Priscilla Shoe small

The evening didn’t get off to a good start as my train up to London was cancelled and this meant that our plan to get something to eat before we got there almost went out the window. In the end though Sarah went ahead and ordered so the day was saved! At 6pm we crossed over the road and as we arrived a load of people were being ushered into the foyer. We were all given MOP registration forms to fill in which asked us some stupid questions like describe yourself in 3 words or tell us something about yourself as well as questions like who’s your favourite Priscilla character (Felicia) and why do you love Priscilla. When we handed the forms in we were given a ticket for the show and a goody bag. In the bag was a program, a t-shirt, a blue feather boa and a ping pong ball (hopefully unused!).

We were told to put our t-shirts and boas on, which we did, while the Best Mop told us the idea behind the scheme. The idea is great we will be informed of upcoming special offers for Priscilla and we have to publice them. In return when people book the offer using our special MOP code we get points – and what do points mean? Well if we collect enough points we could be eligible for special trips such as a trip to the opening in New York or a trip to Oz. So if you fancy going to see the show check with me first – ok?

Cupcake Girls small

We were then told that there was a special surprise that we were the first to try out but it was, like all good queens, running a little late – in the meantime they produced one of the costumes worn by Oliver Thronton when the show first opened that we could try on. Then a drag queen appeared and we all had our photos taken with her. We were just having a group photo taken when we were told the special surprise was ready and would we all come outside. Outside there was a pink double decker bus which we were all invited to get onto.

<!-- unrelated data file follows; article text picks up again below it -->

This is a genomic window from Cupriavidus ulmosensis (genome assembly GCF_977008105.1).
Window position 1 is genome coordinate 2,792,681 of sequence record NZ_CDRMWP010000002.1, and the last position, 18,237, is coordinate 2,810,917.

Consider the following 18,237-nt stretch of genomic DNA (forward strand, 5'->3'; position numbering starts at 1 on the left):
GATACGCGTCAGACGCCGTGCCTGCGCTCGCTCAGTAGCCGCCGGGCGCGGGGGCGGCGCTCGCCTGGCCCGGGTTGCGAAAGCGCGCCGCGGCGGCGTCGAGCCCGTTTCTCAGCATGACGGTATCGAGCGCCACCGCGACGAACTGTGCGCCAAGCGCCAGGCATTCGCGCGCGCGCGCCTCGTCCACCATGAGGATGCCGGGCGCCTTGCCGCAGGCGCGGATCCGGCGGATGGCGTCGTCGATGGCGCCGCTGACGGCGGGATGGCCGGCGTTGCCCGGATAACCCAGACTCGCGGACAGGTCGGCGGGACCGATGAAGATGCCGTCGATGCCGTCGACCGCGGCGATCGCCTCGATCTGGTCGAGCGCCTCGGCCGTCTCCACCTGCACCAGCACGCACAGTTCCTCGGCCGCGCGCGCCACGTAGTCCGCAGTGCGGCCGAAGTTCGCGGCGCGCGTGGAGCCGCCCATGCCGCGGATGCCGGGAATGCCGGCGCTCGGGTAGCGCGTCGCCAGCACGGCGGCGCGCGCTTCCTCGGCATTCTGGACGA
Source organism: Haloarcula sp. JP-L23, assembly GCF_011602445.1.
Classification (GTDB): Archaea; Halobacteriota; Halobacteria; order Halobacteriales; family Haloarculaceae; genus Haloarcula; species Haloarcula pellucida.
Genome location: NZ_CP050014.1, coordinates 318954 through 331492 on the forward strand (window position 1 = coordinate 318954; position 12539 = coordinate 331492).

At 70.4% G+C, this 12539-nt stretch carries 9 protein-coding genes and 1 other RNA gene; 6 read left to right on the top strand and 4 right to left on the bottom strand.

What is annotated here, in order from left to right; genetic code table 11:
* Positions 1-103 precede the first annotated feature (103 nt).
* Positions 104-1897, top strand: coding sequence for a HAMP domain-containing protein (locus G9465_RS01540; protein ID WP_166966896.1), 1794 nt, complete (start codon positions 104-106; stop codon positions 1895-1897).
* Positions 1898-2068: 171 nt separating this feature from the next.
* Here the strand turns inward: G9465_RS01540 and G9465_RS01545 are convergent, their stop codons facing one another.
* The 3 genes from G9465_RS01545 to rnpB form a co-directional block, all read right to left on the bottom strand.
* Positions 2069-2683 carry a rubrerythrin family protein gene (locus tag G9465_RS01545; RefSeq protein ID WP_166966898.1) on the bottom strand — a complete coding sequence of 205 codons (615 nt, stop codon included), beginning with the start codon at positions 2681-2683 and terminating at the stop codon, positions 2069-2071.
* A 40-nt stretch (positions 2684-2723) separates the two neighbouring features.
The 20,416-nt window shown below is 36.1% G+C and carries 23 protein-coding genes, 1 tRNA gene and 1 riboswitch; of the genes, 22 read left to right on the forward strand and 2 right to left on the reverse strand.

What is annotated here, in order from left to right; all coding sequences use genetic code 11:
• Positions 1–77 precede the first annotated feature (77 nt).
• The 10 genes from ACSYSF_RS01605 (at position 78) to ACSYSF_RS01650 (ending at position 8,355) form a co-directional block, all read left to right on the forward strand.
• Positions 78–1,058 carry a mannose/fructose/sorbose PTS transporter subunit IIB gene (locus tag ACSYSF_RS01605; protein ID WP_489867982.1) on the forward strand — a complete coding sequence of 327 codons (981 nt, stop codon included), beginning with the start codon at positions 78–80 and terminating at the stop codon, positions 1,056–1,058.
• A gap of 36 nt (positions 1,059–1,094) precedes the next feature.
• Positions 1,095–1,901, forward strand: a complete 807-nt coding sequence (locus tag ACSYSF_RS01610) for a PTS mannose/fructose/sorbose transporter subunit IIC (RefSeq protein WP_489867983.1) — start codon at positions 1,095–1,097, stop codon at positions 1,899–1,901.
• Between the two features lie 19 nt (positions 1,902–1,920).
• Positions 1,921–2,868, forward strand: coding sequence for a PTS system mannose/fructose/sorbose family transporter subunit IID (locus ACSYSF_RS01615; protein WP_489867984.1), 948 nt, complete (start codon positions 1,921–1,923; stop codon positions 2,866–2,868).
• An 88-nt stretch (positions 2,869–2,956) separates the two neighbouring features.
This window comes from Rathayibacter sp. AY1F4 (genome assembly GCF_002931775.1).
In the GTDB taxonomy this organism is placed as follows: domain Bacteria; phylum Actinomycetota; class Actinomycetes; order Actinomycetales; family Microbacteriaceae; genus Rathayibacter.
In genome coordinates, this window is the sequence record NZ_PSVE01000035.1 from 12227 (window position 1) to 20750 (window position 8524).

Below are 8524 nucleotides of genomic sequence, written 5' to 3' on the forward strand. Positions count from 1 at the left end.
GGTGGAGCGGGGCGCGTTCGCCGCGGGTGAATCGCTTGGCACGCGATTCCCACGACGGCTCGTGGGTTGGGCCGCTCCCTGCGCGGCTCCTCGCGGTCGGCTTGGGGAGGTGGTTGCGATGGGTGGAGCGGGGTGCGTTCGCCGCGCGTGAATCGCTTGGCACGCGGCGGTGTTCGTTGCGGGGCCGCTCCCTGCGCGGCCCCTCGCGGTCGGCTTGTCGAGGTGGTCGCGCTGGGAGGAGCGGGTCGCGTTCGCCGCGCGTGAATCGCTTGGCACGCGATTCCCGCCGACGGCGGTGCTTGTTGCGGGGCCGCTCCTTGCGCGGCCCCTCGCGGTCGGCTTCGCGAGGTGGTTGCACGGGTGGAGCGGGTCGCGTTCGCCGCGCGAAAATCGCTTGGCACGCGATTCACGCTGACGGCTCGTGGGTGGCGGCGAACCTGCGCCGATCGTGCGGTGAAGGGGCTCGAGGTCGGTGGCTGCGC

The bus had been decked out Priscilla style with flashing lights and typical decor. We went upstairs and sat at the back of the bus. The bus took us down to Trafalgar Square, back up Haymarket to Piccadilly Circus before heading up Shaftsbury Avenue and finally taking a detour through Soho to Old Compton Street and back to outside the theatre. All the time there was music from Priscilla playing and we were served glasses of fizz and special Priscilla cupcakes with a shoe on top! All the way people were laughing and waving out the windows to poor unsuspecting passers by. The drag queen entertained us with suitable comments and dashed up and down the stairs. Our glasses were regularly topped up and we all had a great time!

Priscilla BusOn the bus small

Sorry about the photos I only had my cameraphone!